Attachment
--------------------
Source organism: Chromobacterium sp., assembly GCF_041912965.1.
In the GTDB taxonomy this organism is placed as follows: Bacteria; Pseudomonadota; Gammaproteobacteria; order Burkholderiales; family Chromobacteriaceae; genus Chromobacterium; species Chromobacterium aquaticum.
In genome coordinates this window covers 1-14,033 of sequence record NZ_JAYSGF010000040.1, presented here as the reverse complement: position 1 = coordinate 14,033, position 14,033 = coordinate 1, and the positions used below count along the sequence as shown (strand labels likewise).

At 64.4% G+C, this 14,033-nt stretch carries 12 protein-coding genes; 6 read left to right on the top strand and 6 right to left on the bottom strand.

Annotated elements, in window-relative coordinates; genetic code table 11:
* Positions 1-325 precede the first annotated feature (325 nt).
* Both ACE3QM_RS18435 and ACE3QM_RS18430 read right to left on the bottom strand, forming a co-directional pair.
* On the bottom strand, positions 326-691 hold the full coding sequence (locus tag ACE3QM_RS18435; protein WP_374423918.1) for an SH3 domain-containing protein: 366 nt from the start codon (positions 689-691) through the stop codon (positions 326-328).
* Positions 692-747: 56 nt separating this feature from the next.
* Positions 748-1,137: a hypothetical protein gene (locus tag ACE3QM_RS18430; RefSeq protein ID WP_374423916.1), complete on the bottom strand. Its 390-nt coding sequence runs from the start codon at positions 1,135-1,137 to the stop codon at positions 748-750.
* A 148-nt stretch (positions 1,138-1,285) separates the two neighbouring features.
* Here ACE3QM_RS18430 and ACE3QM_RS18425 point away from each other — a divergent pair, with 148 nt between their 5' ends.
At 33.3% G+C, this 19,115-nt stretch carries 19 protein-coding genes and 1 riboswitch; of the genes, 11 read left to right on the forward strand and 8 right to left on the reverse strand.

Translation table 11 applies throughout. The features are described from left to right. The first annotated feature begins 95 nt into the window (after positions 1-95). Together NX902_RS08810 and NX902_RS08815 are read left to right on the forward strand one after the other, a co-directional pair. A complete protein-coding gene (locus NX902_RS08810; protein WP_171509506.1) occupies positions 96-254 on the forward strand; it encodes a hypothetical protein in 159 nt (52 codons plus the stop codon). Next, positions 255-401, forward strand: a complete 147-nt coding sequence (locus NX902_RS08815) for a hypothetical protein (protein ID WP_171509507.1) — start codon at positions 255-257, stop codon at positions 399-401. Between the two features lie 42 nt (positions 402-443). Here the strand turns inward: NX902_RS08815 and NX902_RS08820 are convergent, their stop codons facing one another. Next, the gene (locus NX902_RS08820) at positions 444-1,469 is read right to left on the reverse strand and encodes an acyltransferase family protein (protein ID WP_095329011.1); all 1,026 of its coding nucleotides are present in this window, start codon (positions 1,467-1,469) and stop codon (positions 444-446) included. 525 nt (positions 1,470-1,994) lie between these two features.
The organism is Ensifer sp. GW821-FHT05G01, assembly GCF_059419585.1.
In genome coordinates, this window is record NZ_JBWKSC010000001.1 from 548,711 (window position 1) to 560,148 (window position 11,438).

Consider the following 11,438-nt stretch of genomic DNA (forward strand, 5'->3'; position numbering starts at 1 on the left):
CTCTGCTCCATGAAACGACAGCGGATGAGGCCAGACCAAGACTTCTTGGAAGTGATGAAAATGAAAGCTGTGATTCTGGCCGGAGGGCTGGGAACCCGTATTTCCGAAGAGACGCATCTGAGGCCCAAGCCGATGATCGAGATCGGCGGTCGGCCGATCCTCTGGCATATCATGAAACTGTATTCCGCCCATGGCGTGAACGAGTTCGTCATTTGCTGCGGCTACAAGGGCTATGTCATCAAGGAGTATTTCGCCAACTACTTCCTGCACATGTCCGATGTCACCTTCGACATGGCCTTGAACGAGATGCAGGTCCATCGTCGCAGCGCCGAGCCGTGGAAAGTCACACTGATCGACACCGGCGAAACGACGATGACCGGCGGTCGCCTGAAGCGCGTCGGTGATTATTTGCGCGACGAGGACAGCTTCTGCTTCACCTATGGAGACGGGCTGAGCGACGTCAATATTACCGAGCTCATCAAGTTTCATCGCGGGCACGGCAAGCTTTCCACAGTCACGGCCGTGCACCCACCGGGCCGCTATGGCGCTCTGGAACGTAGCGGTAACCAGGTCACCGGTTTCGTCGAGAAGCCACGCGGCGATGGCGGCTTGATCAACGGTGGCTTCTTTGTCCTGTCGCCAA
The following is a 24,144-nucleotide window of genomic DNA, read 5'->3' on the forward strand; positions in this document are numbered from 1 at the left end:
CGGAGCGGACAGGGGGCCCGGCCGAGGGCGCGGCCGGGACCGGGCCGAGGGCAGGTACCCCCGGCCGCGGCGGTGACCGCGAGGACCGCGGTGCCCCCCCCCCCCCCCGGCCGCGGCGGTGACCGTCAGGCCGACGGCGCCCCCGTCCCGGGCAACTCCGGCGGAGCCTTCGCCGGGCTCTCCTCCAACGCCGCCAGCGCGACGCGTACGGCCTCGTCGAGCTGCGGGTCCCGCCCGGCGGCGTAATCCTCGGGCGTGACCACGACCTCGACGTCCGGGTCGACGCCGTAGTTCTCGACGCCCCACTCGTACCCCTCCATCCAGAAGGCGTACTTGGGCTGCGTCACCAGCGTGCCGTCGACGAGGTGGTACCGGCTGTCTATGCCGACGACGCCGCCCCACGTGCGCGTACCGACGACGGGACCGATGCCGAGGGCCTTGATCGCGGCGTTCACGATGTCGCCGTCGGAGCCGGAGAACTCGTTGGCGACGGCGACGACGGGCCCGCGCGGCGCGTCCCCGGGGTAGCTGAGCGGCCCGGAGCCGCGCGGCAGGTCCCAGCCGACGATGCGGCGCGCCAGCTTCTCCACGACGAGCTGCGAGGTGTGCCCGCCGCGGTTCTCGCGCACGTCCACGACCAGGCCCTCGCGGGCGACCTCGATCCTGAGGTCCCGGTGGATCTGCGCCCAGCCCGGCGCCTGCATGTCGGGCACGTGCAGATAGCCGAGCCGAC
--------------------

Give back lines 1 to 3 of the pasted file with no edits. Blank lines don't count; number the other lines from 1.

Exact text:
Source organism: Chromobacterium sp., assembly GCF_041912965.1.
In the GTDB taxonomy this organism is placed as follows: Bacteria; Pseudomonadota; Gammaproteobacteria; order Burkholderiales; family Chromobacteriaceae; genus Chromobacterium; species Chromobacterium aquaticum.
In genome coordinates this window covers 1-14,033 of sequence record NZ_JAYSGF010000040.1, presented here as the reverse complement: position 1 = coordinate 14,033, position 14,033 = coordinate 1, and the positions used below count along the sequence as shown (strand labels likewise).